Note that lunar escape velocity is on the order of 2.38 km/s (5324 MPH) so even the 1982 test could have done that. I have not seen anyone mention in an an article about using a rocket sled for export of passive payloads from Moon to Earth—so consider this a first!
A section of the system is presented in a schematic above.
It has two rails 1, 2, sliding jumper 3 and an electric current source 11. That part is same as conventional railguns. But unlike the railgun the path is divided into small sections which are only activated when the apparatus moves along in that section. In this design, the rails contain two special motionless jumpers 14, 15 and special three position electric switches 8. Every part of the railway contains two sections 17 and 16. In the first 5 section 17 the apparatus is accelerated by the outer electric source 11. And in the second section 16 the apparatus is accelerated by the internal inductive electric energy of that part. This operation significantly increases the efficiency coefficient, saves energy and saves the rails from thermal distraction which allows acceleration over any length which can therefore reach a very high speed.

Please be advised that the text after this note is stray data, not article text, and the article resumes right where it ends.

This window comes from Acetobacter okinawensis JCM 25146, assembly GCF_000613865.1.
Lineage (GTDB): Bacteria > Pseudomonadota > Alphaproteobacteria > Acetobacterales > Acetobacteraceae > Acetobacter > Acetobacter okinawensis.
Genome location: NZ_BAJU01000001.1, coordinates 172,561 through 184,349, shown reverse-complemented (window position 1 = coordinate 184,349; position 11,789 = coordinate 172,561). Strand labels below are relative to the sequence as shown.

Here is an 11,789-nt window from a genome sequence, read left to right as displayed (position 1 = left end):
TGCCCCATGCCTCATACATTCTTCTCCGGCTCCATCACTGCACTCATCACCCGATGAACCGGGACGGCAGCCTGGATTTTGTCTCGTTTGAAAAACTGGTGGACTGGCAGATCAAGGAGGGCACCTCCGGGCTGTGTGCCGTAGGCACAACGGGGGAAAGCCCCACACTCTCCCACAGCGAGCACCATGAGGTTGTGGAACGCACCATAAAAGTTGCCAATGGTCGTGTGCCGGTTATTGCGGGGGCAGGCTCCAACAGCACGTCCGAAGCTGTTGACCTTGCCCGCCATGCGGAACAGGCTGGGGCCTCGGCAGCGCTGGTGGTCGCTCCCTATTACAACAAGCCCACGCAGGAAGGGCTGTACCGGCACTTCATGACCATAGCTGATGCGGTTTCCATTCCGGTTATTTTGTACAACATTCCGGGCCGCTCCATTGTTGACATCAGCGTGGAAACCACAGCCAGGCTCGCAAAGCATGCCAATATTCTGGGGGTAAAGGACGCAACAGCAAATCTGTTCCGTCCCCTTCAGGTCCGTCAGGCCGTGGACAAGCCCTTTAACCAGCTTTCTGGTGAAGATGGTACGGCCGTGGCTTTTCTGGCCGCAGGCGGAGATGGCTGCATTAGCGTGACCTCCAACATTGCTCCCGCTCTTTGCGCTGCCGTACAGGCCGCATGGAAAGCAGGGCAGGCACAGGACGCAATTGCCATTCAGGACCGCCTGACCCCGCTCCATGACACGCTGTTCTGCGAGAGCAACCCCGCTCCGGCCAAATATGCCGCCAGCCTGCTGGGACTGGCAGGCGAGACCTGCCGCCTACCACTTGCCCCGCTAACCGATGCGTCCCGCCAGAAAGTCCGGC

Another cost saving feature is that in this design, the railway can be conventional iron rails (not from expensive copper) and small cross-section area which allows using the conventional high voltage electric line for delivering electric energy along the long acceleration distance.
Brian Wang is a Futurist Thought Leader and a popular Science blogger with 1 million readers per month. His blog Nextbigfuture.com is ranked #1 Science News Blog. It covers many disruptive technology and trends including Space, Robotics, Artificial Intelligence, Medicine, Anti-aging Biotechnology, and Nanotechnology.
Known for identifying cutting edge technologies, he is currently a Co-Founder of a startup and fundraiser for high potential early-stage companies. He is the Head of Research for Allocations for deep technology investments and an Angel Investor at Space Angels.
A frequent speaker at corporations, he has been a TEDx speaker, a Singularity University speaker and guest at numerous interviews for radio and podcasts. He is open to public speaking and advising engagements.